Place the band across the upper part of your back with a short distance between the hands. Grasp the band with the palms facing down at chest height. Keeping the arms in close to your sides, extend the arms in front. Return and repeat.

Rev. 7/2012 Jodi Charvoz, MEd, RD ACE Personal Trainer http://lifework.arizona.edu

Lateral Pull Down


Stretch arms upward and forward with a slight bend in the elbow, grasping the band a little more than shoulder width apart with the palms facing down. Extend the arms out and bring the band down towards the body to below chest height. Return and repeat.

Side Bend
Stand on one end of the band. Grasping the other end of the band extend your arm up on the side of the body. Bend to the side away from the band. Return and repeat. Repeat on the other side of the body.

Rev. 7/2012 Jodi Charvoz, MEd, RD ACE Personal Trainer http://lifework.arizona.edu

Lower Body Hips, Bottom, Thighs and Knees Squats


This exercise can be done with or without the band. Stand on the band with feet shoulder width apart. Bend knees and sit back making sure knees are behind toes. Extend the arms forward for balance. Squeeze with the muscles in the bottom as you return to standing.

Thigh Abduction and Adduction


Sit in a chair and tie an 8 to 12 inch loop in one end of the band. Place this loop around both ankles while seated (to protect the lower back). Stand and use the chair for balance. Do a set of kicks to the front, side, back and across the front leading with the heel. Repeat with the other leg.

Rev. 7/2012 Jodi Charvoz, MEd, RD ACE Personal Trainer http://lifework.arizona.edu

Thigh Abduction and Adduction (continued)

Rev. 7/2012 Jodi Charvoz, MEd, RD ACE Personal Trainer http://lifework.arizona.edu

Parallel Leg Lifts


Sit on the front edge of a chair with one leg bent at a 90 angle and the other leg extended parallel to the floor. Flex the ankle and lift the extended leg while maintaining good form. Lower leg and repeat. Repeat exercise with the other leg. Return to the first leg and lift with the leg turned out, leading with the heel to strengthen the inner thigh. Repeat with the other leg.

Rev. 7/2012 Jodi Charvoz, MEd, RD ACE Personal Trainer http://lifework.arizona.edu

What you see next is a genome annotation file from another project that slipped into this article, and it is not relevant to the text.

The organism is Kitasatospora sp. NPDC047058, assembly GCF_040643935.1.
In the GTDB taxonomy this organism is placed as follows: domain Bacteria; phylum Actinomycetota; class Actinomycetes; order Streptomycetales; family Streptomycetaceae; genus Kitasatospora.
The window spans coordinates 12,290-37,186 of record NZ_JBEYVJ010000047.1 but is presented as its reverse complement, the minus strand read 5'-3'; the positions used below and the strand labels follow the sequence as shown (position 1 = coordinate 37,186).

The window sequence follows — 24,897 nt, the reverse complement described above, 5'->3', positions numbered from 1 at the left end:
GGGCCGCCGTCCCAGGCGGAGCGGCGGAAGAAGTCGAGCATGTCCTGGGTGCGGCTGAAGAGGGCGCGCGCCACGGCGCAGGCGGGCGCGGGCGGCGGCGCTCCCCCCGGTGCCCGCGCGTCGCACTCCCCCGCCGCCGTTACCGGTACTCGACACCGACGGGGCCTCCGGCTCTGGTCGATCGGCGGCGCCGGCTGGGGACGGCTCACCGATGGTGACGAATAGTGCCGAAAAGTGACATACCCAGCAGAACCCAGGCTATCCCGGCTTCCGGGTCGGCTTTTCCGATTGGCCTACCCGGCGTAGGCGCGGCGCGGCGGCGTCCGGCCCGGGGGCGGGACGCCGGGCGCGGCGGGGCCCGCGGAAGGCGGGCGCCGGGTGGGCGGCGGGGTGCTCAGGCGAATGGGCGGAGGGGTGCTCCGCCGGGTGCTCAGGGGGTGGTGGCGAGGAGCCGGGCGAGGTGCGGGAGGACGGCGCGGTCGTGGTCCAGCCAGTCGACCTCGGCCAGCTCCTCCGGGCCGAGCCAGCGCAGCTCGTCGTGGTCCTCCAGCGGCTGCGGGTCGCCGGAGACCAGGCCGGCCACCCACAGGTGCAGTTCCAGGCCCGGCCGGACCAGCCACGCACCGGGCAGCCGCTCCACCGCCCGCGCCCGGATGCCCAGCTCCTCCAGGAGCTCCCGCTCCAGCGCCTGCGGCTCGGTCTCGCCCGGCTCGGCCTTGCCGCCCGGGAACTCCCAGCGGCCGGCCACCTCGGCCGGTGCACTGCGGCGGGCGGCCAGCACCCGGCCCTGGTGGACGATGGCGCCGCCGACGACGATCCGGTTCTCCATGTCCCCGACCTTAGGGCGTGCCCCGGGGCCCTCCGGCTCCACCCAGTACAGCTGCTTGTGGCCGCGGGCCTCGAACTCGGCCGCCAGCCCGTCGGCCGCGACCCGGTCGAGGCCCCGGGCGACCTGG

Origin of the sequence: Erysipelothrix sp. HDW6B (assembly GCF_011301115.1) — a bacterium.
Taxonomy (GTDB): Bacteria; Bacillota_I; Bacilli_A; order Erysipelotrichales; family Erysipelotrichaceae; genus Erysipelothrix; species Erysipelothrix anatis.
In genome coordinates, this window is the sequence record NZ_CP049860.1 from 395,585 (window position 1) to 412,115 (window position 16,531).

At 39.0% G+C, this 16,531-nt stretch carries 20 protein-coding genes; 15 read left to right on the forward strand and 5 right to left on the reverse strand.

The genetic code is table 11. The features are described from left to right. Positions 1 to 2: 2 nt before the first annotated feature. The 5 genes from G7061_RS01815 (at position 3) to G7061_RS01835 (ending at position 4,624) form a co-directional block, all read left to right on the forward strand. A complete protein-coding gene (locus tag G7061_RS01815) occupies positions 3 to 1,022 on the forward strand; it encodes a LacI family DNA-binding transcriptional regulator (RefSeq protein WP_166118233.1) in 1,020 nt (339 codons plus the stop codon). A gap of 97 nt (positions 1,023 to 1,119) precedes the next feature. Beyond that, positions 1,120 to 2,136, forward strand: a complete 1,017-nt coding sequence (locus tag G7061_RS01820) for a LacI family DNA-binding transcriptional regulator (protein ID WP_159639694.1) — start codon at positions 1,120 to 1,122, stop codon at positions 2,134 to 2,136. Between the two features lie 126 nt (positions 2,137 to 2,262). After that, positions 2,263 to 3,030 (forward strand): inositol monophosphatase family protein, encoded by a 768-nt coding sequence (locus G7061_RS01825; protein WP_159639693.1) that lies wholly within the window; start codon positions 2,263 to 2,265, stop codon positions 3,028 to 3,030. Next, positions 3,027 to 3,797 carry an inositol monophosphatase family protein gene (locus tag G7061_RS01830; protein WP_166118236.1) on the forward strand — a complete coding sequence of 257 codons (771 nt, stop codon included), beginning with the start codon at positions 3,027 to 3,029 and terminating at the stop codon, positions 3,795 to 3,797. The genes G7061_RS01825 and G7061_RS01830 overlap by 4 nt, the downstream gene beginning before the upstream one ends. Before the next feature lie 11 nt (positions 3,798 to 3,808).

Hip Flexion
Sit on the front edge of a chair. Place the band on the floor in front and place one foot on the band while holding both ends. Place the other foot in front of the band. Take the end that is next to the foot on the band and bring it in front of that leg and cross it over the opposite leg. Pull on both ends of the band so that it is tightly crossed over the leg. Lift and lower the leg with the band crossed over it. Repeat on the other side.

Calves, Ankles and Feet Calf Raise


This exercise is done without the band. Use a chair for balance. Standing on one leg at a time, shift your weight to the ball of the foot while maintaining good posture. Return heel to the floor and repeat. Repeat this exercise with the other leg.

Rev. 7/2012 Jodi Charvoz, MEd, RD ACE Personal Trainer http://lifework.arizona.edu

Light stretching is recommended before and throughout the routine as needed. Varying the sequence between upper and lower body exercises is fine especially for beginners. An example of a sequence is:
1. 2. 3. 4. 5. 6. 7. 8. Chest Press Biceps Curl Triceps Parallel Leg Lift Front Raise Upper Back Thigh Abduction and Adduction Calf Raise 9. 10. 11. 12. 13. 14. 15. Rotator Cuff Wrist Lateral Pull Down Hip Flexion Lateral Raise Squat Side Bend

For a video of a similar resistance band routine, visit http://lifework.arizona.edu/wsw/video_presentations.

Resistance Bands Strength Training Information and References


Elastic Resistance Training (ERT) has been in use for almost a century. The original use was by rehab professionals to help clients regain strength after an injury. As the resistance band is stretched, the resistance increases. With 100% elongation the various color bands have the following resistance in pounds: o Red = 3.9 lb. o Green = 5 lb. o Blue = 7.1 lb. o Black = 9.7 lb. o Silver = 13.2 lb. o Gold = 21.6 lb. o Data from the Thera-Band Resistance Band & Tubing Instruction Manual Performing a total body exercise program with resistance bands for as few as six weeks can increase strength by 10 to 30 percent. A resistance bands strength routine done in the standing position with proper form facilitates an increase in core strength of the muscles of the abdomen and lower back. Maintenance of your Thera-Band: Store your Thera-Band at room temperature in a box or hang in a dark area. Do not store in direct sunlight. **This product contains natural rubber latex which may cause an allergic reaction. TheraBand has a latex-free band that can be ordered online at www.Thera-BandAcademy.com.

References:
Strength Band Training, Phil Page, MS, PT, ATC, CSCS; Todd Ellenbecker, MS, PT, SCS, OCS, CSCS; Human Kinetics, Champaign, 2005 American Council on Exercise: http://www.acefitness.org American College of Sports Medicine: http://www.acsm.org The Hygenic Corporation, Thera-Band: www.Thera-BandAcademy.com US Department of Health & Human Services: http://www.hhs.gov/

Rev. 7/2012 Jodi Charvoz, MEd, RD ACE Personal Trainer http://lifework.arizona.edu